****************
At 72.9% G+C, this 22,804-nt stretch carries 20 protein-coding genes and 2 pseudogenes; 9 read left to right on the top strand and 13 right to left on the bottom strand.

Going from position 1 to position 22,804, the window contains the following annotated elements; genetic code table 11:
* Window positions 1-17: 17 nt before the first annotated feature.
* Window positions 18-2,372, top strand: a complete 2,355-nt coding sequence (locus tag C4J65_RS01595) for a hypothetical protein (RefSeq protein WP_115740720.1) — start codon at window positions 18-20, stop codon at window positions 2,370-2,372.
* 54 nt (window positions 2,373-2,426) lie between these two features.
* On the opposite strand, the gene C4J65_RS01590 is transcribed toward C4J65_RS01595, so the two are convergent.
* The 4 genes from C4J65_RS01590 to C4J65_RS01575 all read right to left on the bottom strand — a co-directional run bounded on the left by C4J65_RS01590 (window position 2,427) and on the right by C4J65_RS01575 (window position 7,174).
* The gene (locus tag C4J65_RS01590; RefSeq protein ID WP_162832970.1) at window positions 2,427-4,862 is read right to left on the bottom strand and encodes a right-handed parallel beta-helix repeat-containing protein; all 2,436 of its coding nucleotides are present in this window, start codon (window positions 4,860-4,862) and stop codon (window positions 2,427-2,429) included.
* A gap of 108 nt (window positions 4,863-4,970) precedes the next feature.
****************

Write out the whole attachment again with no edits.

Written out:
At 72.9% G+C, this 22,804-nt stretch carries 20 protein-coding genes and 2 pseudogenes; 9 read left to right on the top strand and 13 right to left on the bottom strand.

Going from position 1 to position 22,804, the window contains the following annotated elements; genetic code table 11:
* Window positions 1-17: 17 nt before the first annotated feature.
* Window positions 18-2,372, top strand: a complete 2,355-nt coding sequence (locus tag C4J65_RS01595) for a hypothetical protein (RefSeq protein WP_115740720.1) — start codon at window positions 18-20, stop codon at window positions 2,370-2,372.
* 54 nt (window positions 2,373-2,426) lie between these two features.
* On the opposite strand, the gene C4J65_RS01590 is transcribed toward C4J65_RS01595, so the two are convergent.
* The 4 genes from C4J65_RS01590 to C4J65_RS01575 all read right to left on the bottom strand — a co-directional run bounded on the left by C4J65_RS01590 (window position 2,427) and on the right by C4J65_RS01575 (window position 7,174).
* The gene (locus tag C4J65_RS01590; RefSeq protein ID WP_162832970.1) at window positions 2,427-4,862 is read right to left on the bottom strand and encodes a right-handed parallel beta-helix repeat-containing protein; all 2,436 of its coding nucleotides are present in this window, start codon (window positions 4,860-4,862) and stop codon (window positions 2,427-2,429) included.
* A gap of 108 nt (window positions 4,863-4,970) precedes the next feature.